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Puafua was an eclectic Minneapolis, Minnesota based progressive rock jam band in the late 1990s and early 2000s. Members included Dylan Nau (guitar), Jake Pool (bass), Steve Olmstead (keyboard), Casey Kashiemer (drums), Eric Bequeaith (trumpet), Aaron Stoehr (trombone), Jeff Siegfried (saxophone), and Scott Holzinger (hand drums). Though short-lived, Puafua's output, scope of songwriting, and live performance feats were unparalleled in the Twin Cities; the mammoth eight-piece group often breaking into spontaneously composed, complete songs as if at will. Puafua was a West Bank staple in Minneapolis, holding a regular slot at the Red Sea Bar and The Cabooze in addition to frequenting the 400 Bar and The 5 Corners Saloon. The Turf Club, The Fine Line, The 7th Street Entry, O'Gara's, The Uptown Bar and Grill, and First Avenue's Main Stage were also frequent stops for the band in addition to clubs in greater Minnesota and Wisconsin towns such as Duluth, Rochester, St. Cloud, Superior, North Branch, Monticello, Rockford, and Eau Claire. Puafua also frequented the band rosters at Harvest Fest in Harmony Park, Farmapalooza in Black Bear, WI, and Cedarfest in Minneapolis.
Though a complete list would not be possible, influences mentioned most often by Puafua band members included: Pink Floyd, Phish, The Beatles, The Beach Boys, The Doors, Steely Dan, Bob Dylan, Paul Simon, Jim Henson, Elvis Presley, James Brown, Bob Marley, Frank Zappa, Willie Dixon, Charles Mingus, Wallace Hartley and the Titanics, February, and Gene Adams.
Puafua began in the early 1990s with two rival bands from bordering towns west of Minneapolis: Rockford and Buffalo. Casey Kashiemer and Eric Bequeath were part of the Rockford Metal band Adopt. Dylan Nau and Jake Pool were part of their own Buffalo metal band, Ritalin (a.k.a. Bone Orchard), which had Pink Floyd undertones: a foreshadowing of the writing to come in Puafua by way of Dylan Nau.
Nau, Puafua's first principal songwriter, grew up a friend of the Zimmerman family (Bob Dylan's family), and spent his formative years making use of Dylan's Minnesota recording studio with the Zimmermans, developing his unique guitar and vocal style during that time.
By his graduating summer, 1993, Nau's band would join forces with Rockford rivals in a battle of the bands show. Their meeting would create a musical respect among the four core Puafua players (Dylan, Casey, Eric, and Jake) three years before they would form a band together.
Later that summer, Nau would coincidentally meet his soon-to-be college buddy and Puafua's second principal songwriter, Jeff Siegfried, while Siegfried played his saxophone on the street in Downtown Minneapolis. Though the two only spoke briefly, they would soon find themselves together in the classroom at Augsburg College, as well as in their own hybrid Jazz-Fusion band, Ear Train, through the mid-90s. Additionally, the two would be instrumental in co-founding Augsburg Basement Recordings, the campus' yearly showcase of student musician/songwriters.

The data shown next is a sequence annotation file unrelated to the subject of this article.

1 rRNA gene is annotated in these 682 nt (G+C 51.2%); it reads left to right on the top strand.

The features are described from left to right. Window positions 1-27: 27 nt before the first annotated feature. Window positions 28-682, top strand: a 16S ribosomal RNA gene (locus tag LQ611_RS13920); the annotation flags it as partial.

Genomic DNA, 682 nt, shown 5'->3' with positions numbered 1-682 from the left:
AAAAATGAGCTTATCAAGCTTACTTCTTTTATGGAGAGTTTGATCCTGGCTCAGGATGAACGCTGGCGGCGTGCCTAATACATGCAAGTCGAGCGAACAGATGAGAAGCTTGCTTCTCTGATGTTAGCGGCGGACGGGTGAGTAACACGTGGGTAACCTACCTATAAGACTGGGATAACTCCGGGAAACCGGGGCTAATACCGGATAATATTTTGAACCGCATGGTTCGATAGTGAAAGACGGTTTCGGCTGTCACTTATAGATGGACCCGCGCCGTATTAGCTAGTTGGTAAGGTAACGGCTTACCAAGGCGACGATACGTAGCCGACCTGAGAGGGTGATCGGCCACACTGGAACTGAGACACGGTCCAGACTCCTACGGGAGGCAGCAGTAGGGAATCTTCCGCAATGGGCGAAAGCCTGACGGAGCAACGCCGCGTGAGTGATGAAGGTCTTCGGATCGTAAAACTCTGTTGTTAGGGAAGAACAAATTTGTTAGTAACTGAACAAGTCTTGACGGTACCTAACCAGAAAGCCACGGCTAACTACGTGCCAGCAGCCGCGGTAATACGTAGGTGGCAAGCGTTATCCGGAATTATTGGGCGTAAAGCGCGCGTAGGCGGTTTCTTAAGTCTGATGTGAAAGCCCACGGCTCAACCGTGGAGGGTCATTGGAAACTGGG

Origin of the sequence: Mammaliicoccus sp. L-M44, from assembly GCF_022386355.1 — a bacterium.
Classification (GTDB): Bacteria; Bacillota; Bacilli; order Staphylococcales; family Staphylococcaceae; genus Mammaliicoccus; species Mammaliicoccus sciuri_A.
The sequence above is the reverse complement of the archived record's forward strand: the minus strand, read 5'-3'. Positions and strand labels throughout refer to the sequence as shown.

Siegfried, from Minneapolis-based Alternative band The Uh, melded his lyrics well with Nau's writing style, the two inking several minor college hits during their time at Augsburg. Siegfried is the cousin of No Wave pioneer James Chance (a.k.a. James Siegfried), and, like Chance, would wield both saxophone and keyboards on stage.
Augsburg buddy, Steve Olmstead, and Kashiemer's friend, Aaron Stoehr, would round out the band roster as it grew from a four-piece to a seven-piece from 1996 to 1998. By 2000 the group would have gained and lost multi-instrumentalist Scott Holzinger (who eventually found a home with Minneapolis Jam band Wookiefoot), as well as gaining a sound man in Eric Shosted and two fill-in players in Peter Miller and James Pope.
In its infancy, Puafua's first honor was being asked to open for Minneapolis band February's final show on the Main Stage at First Avenue. Additionally, Puafua held a frequent place of honor in Vox Medusa's Ricochet Kitchen line-up, a performance-based art coalition which was perfect for a group that, itself, dabbled in performance art. For example, it was not uncommon to see Puafua featuring spectacles such as aliens playing Theremins or the entire band sporting Puafua basketball uniforms and shooting hoops during a performance. In 1998, The Pursuit of Catness, Puafua's first full-length album recorded at Sin Toast Studios and Oar Fin Records, enjoyed airplay on local college radio stations, particularly KVSC in St. Cloud, as well as local community stations KFAI and the Homegrown Show with Mei Young on KQRS. Additionally, before the advent of Napster, the album's joke recording "I'm in Jail" made a run to number three on one of the world's first peer-to-peer music sharing websites, MP3.com. In 1999, Sweet Treats and Baker's Choice were released in limited quantity, together 140 minutes of live recording showcasing to a larger audience the band's collective spur of the moment songwriting ability that often went a step beyond simple jamming to completely improvised songs with melody, lyrics, and harmonized horn and backing vocal parts. Puafua also introduced West Coast Jam Band Wookiefoot to its Minneapolis audience at the 7th Street Entry in 1999. In 2000 Puafua teamed up with the Minnesota branch of the organization NORML, participating in concerts, events, and as a featured band on the Free Weed compilation CD. In August, 2001, Puafua was enlisted to headline for "Hemp Car Appreciation Night" which featured a stop by "A Mercedes-Benz diesel converted to run on hemp oil," en route to "Establish[ing] a world distance record for a hemp powered vehicle, and [proving] the point that automobiles need not depend entirely on fossil fuels." Despite the band's modest accolades in the Twin Cities and beyond, the guys never turned down the chance to play a house, back yard, garage, train, or barn party, sometimes playing for up to five hours without a break for an appreciative crowd of friends, old and new.